Nigeria’s Senate Minority Leader, Enyinnaya Abaribe, says should the opportunity present itself, he is ready to stand as surety again for the leader of the Indigenous People of Biafra, Nnamdi Kanu.
Abaribe stated this during an interview on TVC.
The lawmaker explained that he stood surety for Kanu after his initial arrest in 2017 because it was a condition imposed by the court.
“There is a difference between jumping bail and escaping for your life. I went back to court and deposed that on the basis of the principle of ‘last seen’, that the last people seen with him were soldiers of the Nigerian army who were invading his father’s residence.
“The judge ultimately ruled that she was revoking bail and issued a warrant of arrest, thereby removing us from the responsibility of providing him,” Abaribe said.
When asked if he would be willing to stand surety for Kanu again if the IPOB leader was offered bail, Abaribe said, “If the circumstances are the same, then why not?
“The first time, the judge said they needed a senator to be part of his sureties. So if a judge says that again that they need a senator, I don’t see why I won’t. I am a senator and I come from the South-East.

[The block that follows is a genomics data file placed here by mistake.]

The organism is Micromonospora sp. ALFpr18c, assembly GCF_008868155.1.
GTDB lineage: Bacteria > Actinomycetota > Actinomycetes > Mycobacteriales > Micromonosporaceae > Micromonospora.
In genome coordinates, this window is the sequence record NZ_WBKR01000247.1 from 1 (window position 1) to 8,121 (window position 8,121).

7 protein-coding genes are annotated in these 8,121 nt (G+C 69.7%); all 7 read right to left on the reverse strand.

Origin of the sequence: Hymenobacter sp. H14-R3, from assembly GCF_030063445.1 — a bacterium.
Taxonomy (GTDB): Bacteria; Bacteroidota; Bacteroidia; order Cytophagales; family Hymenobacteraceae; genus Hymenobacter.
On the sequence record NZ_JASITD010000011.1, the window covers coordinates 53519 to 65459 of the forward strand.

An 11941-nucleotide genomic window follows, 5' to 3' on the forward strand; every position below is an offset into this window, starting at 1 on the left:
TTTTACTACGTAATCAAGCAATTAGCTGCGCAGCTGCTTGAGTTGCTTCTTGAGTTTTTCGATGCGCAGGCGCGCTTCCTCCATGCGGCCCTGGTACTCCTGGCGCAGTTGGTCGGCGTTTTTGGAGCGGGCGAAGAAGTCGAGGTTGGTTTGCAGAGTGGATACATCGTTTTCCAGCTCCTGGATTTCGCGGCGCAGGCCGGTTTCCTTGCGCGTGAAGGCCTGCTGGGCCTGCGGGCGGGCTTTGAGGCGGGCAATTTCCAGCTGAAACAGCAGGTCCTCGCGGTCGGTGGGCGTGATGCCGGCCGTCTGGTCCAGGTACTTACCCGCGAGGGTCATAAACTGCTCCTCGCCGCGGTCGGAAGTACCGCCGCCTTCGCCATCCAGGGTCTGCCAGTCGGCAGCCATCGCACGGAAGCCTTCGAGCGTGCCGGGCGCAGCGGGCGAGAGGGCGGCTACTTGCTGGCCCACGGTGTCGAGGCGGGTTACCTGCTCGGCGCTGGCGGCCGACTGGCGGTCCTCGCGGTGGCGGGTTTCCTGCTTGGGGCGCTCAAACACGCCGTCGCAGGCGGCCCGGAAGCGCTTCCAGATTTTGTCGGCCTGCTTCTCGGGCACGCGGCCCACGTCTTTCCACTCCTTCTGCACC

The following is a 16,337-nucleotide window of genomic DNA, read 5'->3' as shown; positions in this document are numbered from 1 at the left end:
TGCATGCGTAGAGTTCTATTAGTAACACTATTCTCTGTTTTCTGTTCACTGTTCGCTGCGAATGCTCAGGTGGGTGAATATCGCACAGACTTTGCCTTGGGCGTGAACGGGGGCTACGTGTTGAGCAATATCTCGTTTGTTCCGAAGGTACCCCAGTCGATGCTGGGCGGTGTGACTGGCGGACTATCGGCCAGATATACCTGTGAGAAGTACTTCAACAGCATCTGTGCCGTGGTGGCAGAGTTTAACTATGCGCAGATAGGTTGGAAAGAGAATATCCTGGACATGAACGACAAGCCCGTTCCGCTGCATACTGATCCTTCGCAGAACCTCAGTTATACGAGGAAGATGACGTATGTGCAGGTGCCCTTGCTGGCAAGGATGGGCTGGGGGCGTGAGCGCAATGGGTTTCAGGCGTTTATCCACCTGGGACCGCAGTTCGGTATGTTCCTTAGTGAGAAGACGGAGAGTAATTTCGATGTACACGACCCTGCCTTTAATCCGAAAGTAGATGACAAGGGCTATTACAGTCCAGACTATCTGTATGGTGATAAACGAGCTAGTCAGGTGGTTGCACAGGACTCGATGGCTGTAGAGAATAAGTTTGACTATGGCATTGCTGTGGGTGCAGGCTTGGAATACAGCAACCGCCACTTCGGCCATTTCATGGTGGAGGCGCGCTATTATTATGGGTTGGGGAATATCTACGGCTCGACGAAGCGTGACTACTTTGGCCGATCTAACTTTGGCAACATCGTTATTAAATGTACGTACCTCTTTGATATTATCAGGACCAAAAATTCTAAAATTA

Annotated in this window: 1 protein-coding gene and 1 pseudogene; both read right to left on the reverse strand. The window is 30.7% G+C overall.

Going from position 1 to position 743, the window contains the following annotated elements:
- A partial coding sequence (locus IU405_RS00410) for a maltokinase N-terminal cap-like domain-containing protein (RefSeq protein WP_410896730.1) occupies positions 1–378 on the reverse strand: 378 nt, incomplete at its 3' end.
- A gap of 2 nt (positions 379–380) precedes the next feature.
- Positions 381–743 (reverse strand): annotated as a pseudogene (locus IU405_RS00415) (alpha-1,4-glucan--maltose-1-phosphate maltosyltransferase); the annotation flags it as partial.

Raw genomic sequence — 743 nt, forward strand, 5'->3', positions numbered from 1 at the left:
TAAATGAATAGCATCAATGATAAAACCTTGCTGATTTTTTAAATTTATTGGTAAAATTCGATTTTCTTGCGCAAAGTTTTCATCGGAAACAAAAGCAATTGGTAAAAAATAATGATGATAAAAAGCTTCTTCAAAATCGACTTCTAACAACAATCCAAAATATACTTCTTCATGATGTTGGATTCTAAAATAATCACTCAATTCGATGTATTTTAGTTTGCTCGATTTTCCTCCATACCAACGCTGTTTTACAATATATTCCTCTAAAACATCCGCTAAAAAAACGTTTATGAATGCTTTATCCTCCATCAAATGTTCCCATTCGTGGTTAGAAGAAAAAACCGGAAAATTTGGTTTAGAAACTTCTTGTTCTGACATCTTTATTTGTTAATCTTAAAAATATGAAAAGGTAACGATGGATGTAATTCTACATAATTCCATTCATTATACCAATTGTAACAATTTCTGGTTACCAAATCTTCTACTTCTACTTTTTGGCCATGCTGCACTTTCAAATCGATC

“We can’t run away from our responsibility. He’s our son. He’s from our state (Abia).”
Abaribe was one of the three persons that stood surety for the bail granted to Kanu, who is being prosecuted by the Nigerian Government over treasonable felony charges.
The IPOB leader was granted bail by Binta Nyako of the Federal High Court in Abuja in April 2017 after Abaribe and two others agreed to be his sureties with each of them staking N100m worth of Abuja properties as security for the bail.
Kanu later skipped bail in September after it was reported that soldiers invaded his home in Afara-Ukwu, near Umuahia, the Abia State capital.
In June 2021, the IPOB leader was re-arrested in Kenya and extradited to Nigeria to face charges of treason.
He was subsequently arraigned before Justice Nyako who asked him to be remanded in the custody of the Department of State Services until his trial later this month.